>>> docs once I know what it is called.

    >>
    >> Others have already pointed you to java.util.Map, which answers your
    >> immediate question. You might also want to have a look at the Java
    >> "Collections" tutorial for more general information:
    >> http://download.oracle.com/javase/tutorial/collections/index.html

    >
    > I found it rather dry, but did manage to write a proof-of-concept
    > program for a symbol table. However, I have to check for duplication
    > before put()ing. Is there a way to combine a Map and a Set to avoid
    > this?
    >
    > For the Map
    >
    > static Map<String,String> SymbolTable=new HashMap<String,String>();
    >
    > I would like to write something like
    >
    > static boolean TryToAdd
    > (
    > String theKey,
    > String theData
    > )
    > {
    > return SymbolTable.put(theKey,theData);
    > }
    >
    > instead of
    >
    > static boolean TryToAdd
    > (
    > String theKey,
    > String theData
    > )
    > {
    > if (SymbolTable.containsKey(theKey))
    > return false;
    > else
    > {
    > SymbolTable.put(theKey,theData);
    > return true;
    > }
    > }
    >
    > Am I missing something or is this not supported?


    You can't do it with a normal Map. You can do it with a ConcurrentMap:

    http://download.oracle.com/javase/6/docs/api/java/util/concurrent/ConcurrentMap.html

    ConcurrentMap has it because you can't easily build an efficient
    threadsafe implementation of putIfAbsent on top of the normal Map
    interface. It's a bit of a shame Map doesn't have it, because it's useful
    even if you're not dealing with multiple threads!

    tom

    --
    No man ever steps in the same river twice, for it's not the same river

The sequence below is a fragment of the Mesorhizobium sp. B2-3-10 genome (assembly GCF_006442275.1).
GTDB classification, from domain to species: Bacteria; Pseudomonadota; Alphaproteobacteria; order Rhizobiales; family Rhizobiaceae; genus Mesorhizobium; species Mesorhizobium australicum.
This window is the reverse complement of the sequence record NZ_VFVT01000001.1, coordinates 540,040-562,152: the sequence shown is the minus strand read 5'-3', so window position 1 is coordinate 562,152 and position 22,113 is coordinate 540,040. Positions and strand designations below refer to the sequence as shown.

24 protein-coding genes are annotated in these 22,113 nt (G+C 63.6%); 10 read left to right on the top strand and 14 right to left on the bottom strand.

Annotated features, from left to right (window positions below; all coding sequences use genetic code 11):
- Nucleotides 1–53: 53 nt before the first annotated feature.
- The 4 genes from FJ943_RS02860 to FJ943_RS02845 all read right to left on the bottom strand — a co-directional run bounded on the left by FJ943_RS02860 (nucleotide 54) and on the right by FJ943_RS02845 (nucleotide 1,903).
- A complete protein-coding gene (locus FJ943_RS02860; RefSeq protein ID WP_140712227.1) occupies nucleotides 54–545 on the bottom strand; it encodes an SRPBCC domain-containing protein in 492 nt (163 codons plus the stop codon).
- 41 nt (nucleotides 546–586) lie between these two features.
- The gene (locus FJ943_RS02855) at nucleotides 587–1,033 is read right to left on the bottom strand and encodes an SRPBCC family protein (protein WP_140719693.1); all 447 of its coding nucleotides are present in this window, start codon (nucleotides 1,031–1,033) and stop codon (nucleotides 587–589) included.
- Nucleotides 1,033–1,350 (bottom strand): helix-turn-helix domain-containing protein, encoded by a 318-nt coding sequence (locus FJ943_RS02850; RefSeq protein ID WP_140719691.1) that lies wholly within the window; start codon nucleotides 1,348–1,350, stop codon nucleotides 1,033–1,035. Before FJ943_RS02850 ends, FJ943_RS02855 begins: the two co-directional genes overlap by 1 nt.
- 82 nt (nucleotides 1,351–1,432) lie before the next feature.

and he's not the same man. -- Heraclitus
    Tom Anderson, Jun 21, 2011
    #9
  10. Gene Wirchenko

    Tom Anderson Guest

    On Tue, 21 Jun 2011, Andreas Leitgeb wrote:

    > Stefan Ram <-berlin.de> wrote:
    >> Andreas Leitgeb <> writes:
    >>>>> I also want to have more than one data item
    >>>>> per entry.
    >>> Map<String,List<DataItem>>

    >> Or, Map<String,Set<DataItem>>.

    >
    > Ok, you win :)


    SortedMap<String, Collection<DataItem>>!

    tom

    --
    No man ever steps in the same river twice, for it's not the same river
    and he's not the same man. -- Heraclitus
    Tom Anderson, Jun 21, 2011
    #10
  11. On Tue, 21 Jun 2011 22:56:51 +0100, Tom Anderson
    <> wrote:

    [snip]

    >You can't do it with a normal Map. You can do it with a ConcurrentMap:
    >
    >http://download.oracle.com/javase/6/docs/api/java/util/concurrent/ConcurrentMap.html
    >
    >ConcurrentMap has it because you can't easily build an efficient
    >threadsafe implementation of putIfAbsent on top of the normal Map
    >interface. It's a bit of a shame Map doesn't have it, because it's useful
    >even if you're not dealing with multiple threads!


    Thank you for that bit. I did not know if I was reading right or
    missing something.

    Sincerely,

    Gene Wirchenko
    Gene Wirchenko, Jun 22, 2011
    #11